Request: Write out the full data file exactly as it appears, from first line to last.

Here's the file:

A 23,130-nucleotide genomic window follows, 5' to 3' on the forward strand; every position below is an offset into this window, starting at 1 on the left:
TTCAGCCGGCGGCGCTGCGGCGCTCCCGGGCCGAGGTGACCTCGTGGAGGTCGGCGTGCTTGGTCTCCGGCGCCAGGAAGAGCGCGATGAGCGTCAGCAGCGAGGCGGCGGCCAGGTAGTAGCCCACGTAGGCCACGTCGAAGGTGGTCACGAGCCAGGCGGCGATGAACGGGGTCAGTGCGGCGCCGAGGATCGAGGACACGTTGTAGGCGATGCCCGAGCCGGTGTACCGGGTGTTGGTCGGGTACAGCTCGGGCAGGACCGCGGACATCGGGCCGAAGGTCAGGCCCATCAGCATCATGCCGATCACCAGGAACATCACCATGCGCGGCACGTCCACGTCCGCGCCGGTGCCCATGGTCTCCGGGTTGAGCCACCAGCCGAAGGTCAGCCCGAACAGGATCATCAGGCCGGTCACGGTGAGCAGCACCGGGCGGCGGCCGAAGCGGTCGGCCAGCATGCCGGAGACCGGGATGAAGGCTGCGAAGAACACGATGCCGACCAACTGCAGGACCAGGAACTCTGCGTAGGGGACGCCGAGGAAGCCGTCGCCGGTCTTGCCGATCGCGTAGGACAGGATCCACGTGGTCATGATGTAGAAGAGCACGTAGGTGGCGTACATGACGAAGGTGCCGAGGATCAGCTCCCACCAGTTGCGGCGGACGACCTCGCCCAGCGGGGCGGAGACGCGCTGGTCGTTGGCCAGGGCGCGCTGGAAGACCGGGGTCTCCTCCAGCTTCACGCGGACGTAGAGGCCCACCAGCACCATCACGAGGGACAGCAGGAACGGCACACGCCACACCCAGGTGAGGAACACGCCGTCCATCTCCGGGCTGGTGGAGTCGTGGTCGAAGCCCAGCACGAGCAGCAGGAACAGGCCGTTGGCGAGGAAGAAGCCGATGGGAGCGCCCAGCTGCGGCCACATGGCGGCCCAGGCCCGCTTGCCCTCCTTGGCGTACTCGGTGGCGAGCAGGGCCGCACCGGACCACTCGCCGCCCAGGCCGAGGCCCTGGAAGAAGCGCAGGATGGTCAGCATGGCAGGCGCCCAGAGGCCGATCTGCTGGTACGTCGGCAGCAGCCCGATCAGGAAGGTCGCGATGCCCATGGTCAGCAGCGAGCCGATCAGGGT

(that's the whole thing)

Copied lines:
A 23,130-nucleotide genomic window follows, 5' to 3' on the forward strand; every position below is an offset into this window, starting at 1 on the left:
TTCAGCCGGCGGCGCTGCGGCGCTCCCGGGCCGAGGTGACCTCGTGGAGGTCGGCGTGCTTGGTCTCCGGCGCCAGGAAGAGCGCGATGAGCGTCAGCAGCGAGGCGGCGGCCAGGTAGTAGCCCACGTAGGCCACGTCGAAGGTGGTCACGAGCCAGGCGGCGATGAACGGGGTCAGTGCGGCGCCGAGGATCGAGGACACGTTGTAGGCGATGCCCGAGCCGGTGTACCGGGTGTTGGTCGGGTACAGCTCGGGCAGGACCGCGGACATCGGGCCGAAGGTCAGGCCCATCAGCATCATGCCGATCACCAGGAACATCACCATGCGCGGCACGTCCACGTCCGCGCCGGTGCCCATGGTCTCCGGGTTGAGCCACCAGCCGAAGGTCAGCCCGAACAGGATCATCAGGCCGGTCACGGTGAGCAGCACCGGGCGGCGGCCGAAGCGGTCGGCCAGCATGCCGGAGACCGGGATGAAGGCTGCGAAGAACACGATGCCGACCAACTGCAGGACCAGGAACTCTGCGTAGGGGACGCCGAGGAAGCCGTCGCCGGTCTTGCCGATCGCGTAGGACAGGATCCACGTGGTCATGATGTAGAAGAGCACGTAGGTGGCGTACATGACGAAGGTGCCGAGGATCAGCTCCCACCAGTTGCGGCGGACGACCTCGCCCAGCGGGGCGGAGACGCGCTGGTCGTTGGCCAGGGCGCGCTGGAAGACCGGGGTCTCCTCCAGCTTCACGCGGACGTAGAGGCCCACCAGCACCATCACGAGGGACAGCAGGAACGGCACACGCCACACCCAGGTGAGGAACACGCCGTCCATCTCCGGGCTGGTGGAGTCGTGGTCGAAGCCCAGCACGAGCAGCAGGAACAGGCCGTTGGCGAGGAAGAAGCCGATGGGAGCGCCCAGCTGCGGCCACATGGCGGCCCAGGCCCGCTTGCCCTCCTTGGCGTACTCGGTGGCGAGCAGGGCCGCACCGGACCACTCGCCGCCCAGGCCGAGGCCCTGGAAGAAGCGCAGGATGGTCAGCATGGCAGGCGCCCAGAGGCCGATCTGCTGGTACGTCGGCAGCAGCCCGATCAGGAAGGTCGCGATGCCCATGGTCAGCAGCGAGCCGATCAGGGT